Southern Voices: Texts from the University of North Carolina at Chapel Hill, (American Memory, Library of Congress) Search by Keyword | Browse the Subject Index | Author Index | Title Index (for both collections) These two collections from the libraries at the University of North Carolina at Chapel Hill each won an award in the Library of Congress/Ameritech National Digital Library competition. First-Person Narratives of the American South includes the diaries, autobiographies, memoirs, travel accounts, and narratives not only of prominent individuals, but also of relatively inaccessible populations: women, African Americans, enlisted men, laborers, and Native Americans. The Church in the Southern Black Community traces how Southern African Americans experienced and transformed Protestant Christianity into the central institution of community life. The mission of the Library of Congress is to make its resources available and useful to Congress and the American people and to sustain and preserve a universal collection of knowledge and creativity for future generations.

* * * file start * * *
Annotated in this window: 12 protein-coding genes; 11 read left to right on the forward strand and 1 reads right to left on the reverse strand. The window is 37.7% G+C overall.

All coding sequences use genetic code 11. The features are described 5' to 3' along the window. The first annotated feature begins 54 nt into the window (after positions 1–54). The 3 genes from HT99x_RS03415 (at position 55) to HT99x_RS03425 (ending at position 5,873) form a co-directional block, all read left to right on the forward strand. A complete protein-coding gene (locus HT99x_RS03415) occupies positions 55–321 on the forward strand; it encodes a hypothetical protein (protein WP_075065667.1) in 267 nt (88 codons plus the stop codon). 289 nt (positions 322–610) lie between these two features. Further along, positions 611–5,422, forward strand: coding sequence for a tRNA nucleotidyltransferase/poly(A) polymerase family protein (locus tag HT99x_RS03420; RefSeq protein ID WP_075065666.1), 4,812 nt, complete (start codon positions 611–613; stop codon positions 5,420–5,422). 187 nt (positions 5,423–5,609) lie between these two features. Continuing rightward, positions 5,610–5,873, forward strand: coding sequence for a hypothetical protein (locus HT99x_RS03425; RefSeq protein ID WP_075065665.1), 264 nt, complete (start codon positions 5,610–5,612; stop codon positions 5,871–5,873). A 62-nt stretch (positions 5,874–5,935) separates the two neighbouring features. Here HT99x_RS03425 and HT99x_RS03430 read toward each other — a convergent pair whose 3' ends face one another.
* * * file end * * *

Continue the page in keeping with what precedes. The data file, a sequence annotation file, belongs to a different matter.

Georgia Civil War Audio Tours - Overview Experience a first-hand glimpse at history as you hear the backstories of some of the most memorable, iconic moments in Civil War history. Listen closely to the audio tour as history is unfolded — with danger, exhilaration and excitement — right before your ears. Hear about Union General Wilson’s raid through Alabama and western Georgia that led to the capture of the last Confederate fort and tested LaGrange’s all-female militia. Get Started Listen to true accounts of Confederate President Jefferson Davis’ escape path through Georgia as he tried to evade capture after the war. Get Started Follow Union forces as they cut a destructive swath across Georgia in 1864 and carry out Gen. Get Started Retrace soliders' steps along the I-75 corridor as they battle to claim their ultimate prize: Atlanta, the transportation and manufacturing hub of the Deep South. Get Started Get Started Get Started